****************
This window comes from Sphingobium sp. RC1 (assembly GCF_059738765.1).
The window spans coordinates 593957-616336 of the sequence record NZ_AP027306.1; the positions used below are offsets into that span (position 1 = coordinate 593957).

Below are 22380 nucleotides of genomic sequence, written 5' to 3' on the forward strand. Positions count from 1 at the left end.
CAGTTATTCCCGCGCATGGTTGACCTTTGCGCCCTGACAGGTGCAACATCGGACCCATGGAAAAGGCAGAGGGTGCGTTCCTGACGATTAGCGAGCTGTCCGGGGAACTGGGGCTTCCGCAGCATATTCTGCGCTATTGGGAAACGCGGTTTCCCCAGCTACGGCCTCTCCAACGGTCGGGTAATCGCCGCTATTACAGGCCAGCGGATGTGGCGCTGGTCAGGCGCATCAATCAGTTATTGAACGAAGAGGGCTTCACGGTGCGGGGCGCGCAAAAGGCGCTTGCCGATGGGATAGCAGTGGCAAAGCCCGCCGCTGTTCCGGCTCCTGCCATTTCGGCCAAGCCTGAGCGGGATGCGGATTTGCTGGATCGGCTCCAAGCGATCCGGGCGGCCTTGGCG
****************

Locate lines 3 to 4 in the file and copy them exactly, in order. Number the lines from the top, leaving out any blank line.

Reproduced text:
Below are 22380 nucleotides of genomic sequence, written 5' to 3' on the forward strand. Positions count from 1 at the left end.
CAGTTATTCCCGCGCATGGTTGACCTTTGCGCCCTGACAGGTGCAACATCGGACCCATGGAAAAGGCAGAGGGTGCGTTCCTGACGATTAGCGAGCTGTCCGGGGAACTGGGGCTTCCGCAGCATATTCTGCGCTATTGGGAAACGCGGTTTCCCCAGCTACGGCCTCTCCAACGGTCGGGTAATCGCCGCTATTACAGGCCAGCGGATGTGGCGCTGGTCAGGCGCATCAATCAGTTATTGAACGAAGAGGGCTTCACGGTGCGGGGCGCGCAAAAGGCGCTTGCCGATGGGATAGCAGTGGCAAAGCCCGCCGCTGTTCCGGCTCCTGCCATTTCGGCCAAGCCTGAGCGGGATGCGGATTTGCTGGATCGGCTCCAAGCGATCCGGGCGGCCTTGGCG